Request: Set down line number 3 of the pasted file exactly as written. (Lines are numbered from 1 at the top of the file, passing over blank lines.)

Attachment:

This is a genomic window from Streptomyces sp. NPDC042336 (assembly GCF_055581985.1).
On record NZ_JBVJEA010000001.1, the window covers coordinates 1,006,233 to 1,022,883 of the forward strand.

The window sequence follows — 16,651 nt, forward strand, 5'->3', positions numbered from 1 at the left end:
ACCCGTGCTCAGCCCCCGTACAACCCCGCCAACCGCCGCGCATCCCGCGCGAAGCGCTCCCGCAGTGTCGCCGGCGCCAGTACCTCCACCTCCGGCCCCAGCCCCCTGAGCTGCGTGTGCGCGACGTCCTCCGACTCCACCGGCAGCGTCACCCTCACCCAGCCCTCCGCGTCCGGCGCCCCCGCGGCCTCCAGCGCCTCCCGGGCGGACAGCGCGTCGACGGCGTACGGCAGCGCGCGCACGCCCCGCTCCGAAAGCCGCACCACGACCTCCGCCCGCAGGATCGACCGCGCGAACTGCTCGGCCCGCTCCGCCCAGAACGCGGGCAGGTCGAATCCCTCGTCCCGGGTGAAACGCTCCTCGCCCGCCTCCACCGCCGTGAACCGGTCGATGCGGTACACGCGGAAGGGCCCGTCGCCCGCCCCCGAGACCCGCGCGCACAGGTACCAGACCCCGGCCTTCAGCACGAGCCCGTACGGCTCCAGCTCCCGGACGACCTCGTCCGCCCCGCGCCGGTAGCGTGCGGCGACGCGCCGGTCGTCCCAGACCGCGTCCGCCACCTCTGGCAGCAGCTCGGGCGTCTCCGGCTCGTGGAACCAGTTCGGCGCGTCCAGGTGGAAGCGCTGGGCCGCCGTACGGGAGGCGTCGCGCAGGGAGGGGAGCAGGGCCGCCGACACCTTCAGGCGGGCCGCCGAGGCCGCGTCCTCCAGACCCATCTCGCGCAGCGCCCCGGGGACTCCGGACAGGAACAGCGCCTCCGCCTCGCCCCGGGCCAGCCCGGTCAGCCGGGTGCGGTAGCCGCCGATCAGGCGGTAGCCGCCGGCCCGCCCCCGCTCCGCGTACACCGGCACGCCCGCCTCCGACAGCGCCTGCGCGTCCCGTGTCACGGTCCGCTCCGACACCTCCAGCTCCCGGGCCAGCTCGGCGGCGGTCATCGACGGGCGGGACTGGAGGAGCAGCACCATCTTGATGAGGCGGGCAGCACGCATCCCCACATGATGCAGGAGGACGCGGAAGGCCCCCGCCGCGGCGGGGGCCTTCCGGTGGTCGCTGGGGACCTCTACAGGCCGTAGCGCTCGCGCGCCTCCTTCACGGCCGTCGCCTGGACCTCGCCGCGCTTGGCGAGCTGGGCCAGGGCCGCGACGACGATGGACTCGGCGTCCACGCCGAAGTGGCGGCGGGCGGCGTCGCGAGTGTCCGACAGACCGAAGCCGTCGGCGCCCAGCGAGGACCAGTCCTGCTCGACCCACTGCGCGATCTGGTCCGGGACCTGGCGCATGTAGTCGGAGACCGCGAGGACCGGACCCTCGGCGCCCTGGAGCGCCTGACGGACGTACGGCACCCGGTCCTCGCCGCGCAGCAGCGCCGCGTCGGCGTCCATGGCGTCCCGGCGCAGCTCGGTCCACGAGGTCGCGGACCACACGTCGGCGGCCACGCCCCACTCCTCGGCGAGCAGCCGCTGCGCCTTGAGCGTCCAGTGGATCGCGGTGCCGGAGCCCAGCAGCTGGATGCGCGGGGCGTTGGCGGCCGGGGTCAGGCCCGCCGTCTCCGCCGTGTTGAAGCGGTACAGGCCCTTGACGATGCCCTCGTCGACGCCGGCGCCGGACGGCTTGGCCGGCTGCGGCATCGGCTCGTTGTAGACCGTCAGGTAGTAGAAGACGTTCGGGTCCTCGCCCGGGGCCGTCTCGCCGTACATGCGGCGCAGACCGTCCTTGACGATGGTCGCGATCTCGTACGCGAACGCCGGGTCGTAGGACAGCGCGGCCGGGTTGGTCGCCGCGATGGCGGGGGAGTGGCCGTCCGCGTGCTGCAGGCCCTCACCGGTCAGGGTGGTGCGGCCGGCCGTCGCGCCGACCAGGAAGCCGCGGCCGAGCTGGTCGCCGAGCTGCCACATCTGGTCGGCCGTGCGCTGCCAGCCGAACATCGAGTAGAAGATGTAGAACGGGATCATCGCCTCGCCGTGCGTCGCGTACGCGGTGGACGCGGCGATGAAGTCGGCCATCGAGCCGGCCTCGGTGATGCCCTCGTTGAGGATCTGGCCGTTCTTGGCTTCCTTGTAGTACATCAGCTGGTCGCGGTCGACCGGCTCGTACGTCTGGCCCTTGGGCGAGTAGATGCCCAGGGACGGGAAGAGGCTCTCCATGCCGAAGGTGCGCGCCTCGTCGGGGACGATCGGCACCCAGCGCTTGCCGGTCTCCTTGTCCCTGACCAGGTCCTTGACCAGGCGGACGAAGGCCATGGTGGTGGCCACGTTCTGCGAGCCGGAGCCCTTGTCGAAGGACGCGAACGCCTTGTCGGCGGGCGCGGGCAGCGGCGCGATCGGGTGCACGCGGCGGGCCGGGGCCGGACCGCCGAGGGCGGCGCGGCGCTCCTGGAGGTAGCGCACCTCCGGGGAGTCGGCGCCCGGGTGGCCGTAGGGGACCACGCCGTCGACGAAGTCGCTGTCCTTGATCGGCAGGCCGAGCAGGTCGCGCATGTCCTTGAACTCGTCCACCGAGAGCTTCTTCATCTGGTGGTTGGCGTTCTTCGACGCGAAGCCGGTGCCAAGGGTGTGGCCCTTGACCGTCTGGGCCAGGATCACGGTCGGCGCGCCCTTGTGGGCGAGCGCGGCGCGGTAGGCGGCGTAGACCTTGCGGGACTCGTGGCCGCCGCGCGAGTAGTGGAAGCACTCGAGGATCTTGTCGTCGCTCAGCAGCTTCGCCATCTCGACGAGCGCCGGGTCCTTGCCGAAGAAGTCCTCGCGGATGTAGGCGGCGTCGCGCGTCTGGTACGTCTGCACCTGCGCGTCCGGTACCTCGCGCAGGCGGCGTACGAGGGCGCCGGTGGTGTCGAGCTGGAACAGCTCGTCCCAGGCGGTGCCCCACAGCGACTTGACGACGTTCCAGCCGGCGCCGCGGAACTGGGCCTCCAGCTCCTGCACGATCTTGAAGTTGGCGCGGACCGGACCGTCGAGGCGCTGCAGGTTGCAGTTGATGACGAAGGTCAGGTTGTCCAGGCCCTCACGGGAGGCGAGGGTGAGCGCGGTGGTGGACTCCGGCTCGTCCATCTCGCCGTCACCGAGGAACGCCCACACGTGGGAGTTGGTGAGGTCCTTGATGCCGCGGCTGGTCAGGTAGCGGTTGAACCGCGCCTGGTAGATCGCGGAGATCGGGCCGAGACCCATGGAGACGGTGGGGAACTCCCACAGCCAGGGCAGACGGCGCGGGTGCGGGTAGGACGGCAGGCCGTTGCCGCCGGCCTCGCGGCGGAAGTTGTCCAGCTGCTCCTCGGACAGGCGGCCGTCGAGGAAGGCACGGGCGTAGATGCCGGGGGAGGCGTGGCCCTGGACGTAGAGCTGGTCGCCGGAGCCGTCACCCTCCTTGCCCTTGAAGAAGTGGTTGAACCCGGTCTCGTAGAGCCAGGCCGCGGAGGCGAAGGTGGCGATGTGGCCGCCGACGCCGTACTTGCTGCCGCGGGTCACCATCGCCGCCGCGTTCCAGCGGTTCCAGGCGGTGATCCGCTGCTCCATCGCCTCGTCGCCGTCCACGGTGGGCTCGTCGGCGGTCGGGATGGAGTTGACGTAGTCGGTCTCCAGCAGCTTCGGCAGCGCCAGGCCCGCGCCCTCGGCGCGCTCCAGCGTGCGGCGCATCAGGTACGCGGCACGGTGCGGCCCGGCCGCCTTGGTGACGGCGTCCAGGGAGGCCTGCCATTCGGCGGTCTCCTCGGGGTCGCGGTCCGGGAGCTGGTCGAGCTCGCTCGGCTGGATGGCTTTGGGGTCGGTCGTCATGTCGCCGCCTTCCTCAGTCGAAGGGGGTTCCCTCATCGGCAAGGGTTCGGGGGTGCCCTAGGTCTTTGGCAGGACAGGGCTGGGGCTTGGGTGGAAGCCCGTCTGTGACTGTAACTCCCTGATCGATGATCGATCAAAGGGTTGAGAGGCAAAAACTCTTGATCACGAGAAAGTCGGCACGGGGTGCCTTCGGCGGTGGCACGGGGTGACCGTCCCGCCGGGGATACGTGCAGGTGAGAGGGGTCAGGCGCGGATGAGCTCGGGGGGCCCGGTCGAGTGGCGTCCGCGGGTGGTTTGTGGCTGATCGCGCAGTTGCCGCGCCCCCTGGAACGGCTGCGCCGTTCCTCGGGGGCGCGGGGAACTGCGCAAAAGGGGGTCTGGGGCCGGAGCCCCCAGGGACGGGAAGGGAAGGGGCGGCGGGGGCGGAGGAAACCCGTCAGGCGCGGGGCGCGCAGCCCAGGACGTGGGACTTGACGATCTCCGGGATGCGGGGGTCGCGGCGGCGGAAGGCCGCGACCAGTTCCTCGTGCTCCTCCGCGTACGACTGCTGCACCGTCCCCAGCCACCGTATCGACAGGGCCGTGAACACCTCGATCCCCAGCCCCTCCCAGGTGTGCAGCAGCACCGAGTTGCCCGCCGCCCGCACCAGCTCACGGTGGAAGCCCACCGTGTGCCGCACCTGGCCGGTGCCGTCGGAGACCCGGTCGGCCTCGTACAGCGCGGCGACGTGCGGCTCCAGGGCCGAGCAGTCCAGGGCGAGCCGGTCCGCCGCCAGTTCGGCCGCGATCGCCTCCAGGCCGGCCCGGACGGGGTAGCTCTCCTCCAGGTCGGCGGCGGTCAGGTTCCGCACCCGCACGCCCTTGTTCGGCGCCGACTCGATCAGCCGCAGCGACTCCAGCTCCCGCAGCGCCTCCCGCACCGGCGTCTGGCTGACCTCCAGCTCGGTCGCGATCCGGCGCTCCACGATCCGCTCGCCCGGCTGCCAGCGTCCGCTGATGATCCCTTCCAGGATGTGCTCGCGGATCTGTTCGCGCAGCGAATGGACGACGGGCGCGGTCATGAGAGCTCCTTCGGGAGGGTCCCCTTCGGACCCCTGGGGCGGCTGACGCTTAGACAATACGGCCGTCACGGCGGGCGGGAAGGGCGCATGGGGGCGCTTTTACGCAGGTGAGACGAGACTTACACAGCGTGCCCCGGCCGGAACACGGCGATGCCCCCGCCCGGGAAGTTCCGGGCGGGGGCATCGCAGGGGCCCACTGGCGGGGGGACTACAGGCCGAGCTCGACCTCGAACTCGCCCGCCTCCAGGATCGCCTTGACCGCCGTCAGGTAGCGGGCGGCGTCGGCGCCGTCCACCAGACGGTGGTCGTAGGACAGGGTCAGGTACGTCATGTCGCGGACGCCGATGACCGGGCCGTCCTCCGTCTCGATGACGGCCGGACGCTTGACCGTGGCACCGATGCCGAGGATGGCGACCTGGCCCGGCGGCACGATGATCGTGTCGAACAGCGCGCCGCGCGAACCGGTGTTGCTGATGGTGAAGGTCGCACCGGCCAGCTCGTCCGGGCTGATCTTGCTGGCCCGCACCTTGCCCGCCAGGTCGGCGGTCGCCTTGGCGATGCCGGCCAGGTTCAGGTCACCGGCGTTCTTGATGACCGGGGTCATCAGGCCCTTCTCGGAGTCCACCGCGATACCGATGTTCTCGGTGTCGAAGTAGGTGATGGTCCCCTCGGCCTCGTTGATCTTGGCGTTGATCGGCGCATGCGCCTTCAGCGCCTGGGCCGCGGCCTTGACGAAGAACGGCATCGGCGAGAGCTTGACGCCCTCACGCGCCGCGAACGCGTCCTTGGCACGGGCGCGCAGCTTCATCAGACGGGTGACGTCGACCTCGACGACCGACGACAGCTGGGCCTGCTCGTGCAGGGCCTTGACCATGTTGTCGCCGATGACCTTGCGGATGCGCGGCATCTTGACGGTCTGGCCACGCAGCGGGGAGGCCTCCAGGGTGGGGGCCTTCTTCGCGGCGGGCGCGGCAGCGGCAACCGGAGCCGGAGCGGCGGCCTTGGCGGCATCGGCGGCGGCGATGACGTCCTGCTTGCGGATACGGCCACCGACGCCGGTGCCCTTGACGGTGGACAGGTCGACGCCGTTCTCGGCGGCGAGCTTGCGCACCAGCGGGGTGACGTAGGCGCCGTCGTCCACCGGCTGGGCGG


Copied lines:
The window sequence follows — 16,651 nt, forward strand, 5'->3', positions numbered from 1 at the left end: